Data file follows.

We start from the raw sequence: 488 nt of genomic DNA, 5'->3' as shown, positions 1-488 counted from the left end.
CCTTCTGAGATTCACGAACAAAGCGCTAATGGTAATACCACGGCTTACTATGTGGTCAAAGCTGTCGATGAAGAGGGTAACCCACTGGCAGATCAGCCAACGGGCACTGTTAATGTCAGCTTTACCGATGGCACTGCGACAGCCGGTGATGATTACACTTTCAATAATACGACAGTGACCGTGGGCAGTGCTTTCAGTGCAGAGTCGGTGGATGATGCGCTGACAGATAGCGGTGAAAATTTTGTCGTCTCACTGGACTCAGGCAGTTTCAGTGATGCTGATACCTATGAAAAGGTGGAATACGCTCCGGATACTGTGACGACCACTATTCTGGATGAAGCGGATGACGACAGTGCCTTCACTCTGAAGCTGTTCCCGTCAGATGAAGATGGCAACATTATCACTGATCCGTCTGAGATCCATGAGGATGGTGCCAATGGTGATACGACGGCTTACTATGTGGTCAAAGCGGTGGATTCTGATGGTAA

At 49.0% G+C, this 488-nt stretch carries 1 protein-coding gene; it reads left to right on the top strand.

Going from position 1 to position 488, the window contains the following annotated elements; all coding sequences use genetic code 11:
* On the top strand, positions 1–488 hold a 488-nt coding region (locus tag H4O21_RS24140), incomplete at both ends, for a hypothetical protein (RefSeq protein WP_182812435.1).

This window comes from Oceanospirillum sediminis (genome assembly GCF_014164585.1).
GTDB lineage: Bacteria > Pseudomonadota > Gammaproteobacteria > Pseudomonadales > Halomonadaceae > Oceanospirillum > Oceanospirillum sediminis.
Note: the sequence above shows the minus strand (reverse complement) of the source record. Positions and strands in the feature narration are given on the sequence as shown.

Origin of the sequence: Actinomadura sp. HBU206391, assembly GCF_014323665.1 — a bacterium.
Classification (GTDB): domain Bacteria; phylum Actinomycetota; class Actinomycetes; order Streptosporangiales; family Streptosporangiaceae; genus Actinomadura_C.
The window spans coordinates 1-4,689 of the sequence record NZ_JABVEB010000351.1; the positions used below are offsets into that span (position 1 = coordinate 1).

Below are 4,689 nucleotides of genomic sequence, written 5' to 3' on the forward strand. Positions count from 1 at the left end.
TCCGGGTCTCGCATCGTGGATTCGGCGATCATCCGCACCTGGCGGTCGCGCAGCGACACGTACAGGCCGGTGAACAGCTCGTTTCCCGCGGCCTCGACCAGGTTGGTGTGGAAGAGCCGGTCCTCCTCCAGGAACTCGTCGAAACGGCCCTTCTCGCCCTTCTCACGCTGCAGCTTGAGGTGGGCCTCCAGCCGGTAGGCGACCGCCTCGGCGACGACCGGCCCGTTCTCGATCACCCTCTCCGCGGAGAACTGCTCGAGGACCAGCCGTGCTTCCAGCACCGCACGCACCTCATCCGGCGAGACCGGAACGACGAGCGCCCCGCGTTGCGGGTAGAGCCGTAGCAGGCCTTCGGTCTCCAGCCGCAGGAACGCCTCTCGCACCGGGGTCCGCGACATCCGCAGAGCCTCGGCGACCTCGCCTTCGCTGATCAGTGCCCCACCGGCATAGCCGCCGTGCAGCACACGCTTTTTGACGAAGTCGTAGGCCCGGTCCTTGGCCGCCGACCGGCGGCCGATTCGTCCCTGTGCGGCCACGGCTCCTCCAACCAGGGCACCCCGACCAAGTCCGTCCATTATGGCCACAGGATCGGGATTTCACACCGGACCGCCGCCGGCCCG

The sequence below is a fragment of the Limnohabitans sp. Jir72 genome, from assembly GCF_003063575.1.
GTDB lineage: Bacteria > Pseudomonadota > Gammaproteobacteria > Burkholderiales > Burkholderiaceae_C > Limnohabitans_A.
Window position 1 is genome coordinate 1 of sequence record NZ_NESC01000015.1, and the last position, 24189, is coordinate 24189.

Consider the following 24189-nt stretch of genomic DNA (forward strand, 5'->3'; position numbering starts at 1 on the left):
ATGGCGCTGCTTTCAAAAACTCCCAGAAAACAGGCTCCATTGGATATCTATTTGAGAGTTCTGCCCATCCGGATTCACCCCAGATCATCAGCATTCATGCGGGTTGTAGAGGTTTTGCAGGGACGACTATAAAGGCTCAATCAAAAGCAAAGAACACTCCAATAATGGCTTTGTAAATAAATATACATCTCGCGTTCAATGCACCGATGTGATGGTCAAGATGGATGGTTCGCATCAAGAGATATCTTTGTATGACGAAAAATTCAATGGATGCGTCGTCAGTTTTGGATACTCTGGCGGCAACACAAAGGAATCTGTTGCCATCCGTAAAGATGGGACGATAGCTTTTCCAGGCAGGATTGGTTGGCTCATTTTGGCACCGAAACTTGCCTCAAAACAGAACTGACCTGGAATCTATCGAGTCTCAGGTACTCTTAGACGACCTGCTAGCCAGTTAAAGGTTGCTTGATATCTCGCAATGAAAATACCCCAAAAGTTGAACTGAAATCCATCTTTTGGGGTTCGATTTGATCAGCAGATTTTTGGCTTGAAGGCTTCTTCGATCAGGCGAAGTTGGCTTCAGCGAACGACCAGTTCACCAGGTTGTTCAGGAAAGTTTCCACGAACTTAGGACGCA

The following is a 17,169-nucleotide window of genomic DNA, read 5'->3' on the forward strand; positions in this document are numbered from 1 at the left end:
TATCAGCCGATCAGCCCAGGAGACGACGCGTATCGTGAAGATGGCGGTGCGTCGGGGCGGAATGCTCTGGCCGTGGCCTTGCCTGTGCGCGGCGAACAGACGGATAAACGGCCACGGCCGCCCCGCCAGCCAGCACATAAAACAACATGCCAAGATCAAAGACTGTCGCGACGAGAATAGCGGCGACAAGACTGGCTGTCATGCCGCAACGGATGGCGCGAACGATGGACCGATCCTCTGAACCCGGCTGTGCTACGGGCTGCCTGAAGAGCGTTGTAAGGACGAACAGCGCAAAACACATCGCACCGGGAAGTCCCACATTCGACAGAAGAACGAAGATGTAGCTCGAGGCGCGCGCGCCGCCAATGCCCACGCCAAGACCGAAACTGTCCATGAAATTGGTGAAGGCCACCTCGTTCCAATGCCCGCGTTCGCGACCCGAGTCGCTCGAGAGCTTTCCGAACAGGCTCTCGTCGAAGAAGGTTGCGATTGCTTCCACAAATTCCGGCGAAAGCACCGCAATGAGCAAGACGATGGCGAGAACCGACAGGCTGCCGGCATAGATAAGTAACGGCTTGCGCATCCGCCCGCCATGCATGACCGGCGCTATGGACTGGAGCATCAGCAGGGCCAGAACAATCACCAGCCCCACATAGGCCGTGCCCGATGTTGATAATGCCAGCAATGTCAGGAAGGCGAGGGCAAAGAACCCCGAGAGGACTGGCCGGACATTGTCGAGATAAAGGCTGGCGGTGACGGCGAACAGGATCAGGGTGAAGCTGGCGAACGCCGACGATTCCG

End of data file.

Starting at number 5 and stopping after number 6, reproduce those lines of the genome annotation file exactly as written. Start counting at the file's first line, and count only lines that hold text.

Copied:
* On the top strand, positions 1–488 hold a 488-nt coding region (locus tag H4O21_RS24140), incomplete at both ends, for a hypothetical protein (RefSeq protein WP_182812435.1).

This window comes from Oceanospirillum sediminis (genome assembly GCF_014164585.1).